They would call it Lianito—the collective embodiment of the ancestor spirit of a family and territory.
Then they would dress the doll and adorn it with gold and would place the image among the other idols. Some families had a hundred idols, each representing an ancestor.
The Lianito idols are very similar to the Bulul of the Ifugao people of Northern Luzon, who placed them on farm fields to guard the rice crops.
Bululs are used in ceremonies associated with rice production and healing. They are incorporated with fertility symbols such as the mortar for the female and pestle for the male, or sometimes depicted with loincloth for males and wrap skirts for females known as "tapis".
Although the form varies, the bulul is commonly represented as seated on the ground, with arms crossed over its upraised knees. Genuine antique bululs are somewhat rare and expensive but there are commonly manufactured souvenir replicas sold for tourists today.
Baptism and Betrayal
The original image of the Santo Niño de Cebu was a gift from Antonio Pigafetta, an Italian chronicler and one of the scribes of Ferdinand Magellan, who gave it to Hara Humamay—the royal consort of Rajah Humabon—the chieftain of Cebu in 1521, as a token of friendship and allegiance to Spain.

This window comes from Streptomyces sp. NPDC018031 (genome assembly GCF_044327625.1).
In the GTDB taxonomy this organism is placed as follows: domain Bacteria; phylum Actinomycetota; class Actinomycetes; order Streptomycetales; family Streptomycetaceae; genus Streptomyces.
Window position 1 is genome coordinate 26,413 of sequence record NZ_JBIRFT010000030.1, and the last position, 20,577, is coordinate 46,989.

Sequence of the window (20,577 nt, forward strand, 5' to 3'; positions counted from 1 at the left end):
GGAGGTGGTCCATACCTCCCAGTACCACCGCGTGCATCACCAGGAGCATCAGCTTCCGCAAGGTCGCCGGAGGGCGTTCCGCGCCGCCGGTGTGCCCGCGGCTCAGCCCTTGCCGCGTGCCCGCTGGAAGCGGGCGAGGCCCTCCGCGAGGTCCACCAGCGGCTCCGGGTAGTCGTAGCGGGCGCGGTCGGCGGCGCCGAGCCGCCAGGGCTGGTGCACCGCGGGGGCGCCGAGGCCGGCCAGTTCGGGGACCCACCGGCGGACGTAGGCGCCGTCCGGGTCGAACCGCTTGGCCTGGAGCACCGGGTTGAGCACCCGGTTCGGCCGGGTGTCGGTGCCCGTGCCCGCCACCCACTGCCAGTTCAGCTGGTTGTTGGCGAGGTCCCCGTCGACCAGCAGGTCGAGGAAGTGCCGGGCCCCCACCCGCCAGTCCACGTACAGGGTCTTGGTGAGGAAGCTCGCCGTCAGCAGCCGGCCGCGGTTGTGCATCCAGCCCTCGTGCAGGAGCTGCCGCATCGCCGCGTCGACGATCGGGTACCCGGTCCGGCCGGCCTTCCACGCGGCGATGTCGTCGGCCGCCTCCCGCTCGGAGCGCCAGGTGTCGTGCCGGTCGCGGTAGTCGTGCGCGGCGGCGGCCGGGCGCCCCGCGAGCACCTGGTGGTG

The queen, originally named Amihan (Northeast Monsoon), converted to Catholicism and was baptized with a new Christian name "Juana", after Joane of Castille and Aragon, mother of the Holy Roman Emperor Charles V.
She was the daughter of Rajamuda Lumaya or Sri Lumay—originally a native prince of Sumatra, that was sent by the ruling maharaja in Indonesia to establish a forward base in the Philippine islands, but later rebelled from his superiors to build his own kingdom.
The captain on that occasion approved of the gift which I had made to the queen of the image of the Infant Jesus, and recommended her to put it in the place of her idols, because it was a remembrance of the Son of God. She promised to do all this, and to keep it with much care.
— Antonio Pigafetta
According to the Spanish scribes, Queen Juana loved the image so much that as she received the figure, she was overjoyed and wept, bathing the statue with her tears as she is hugging it.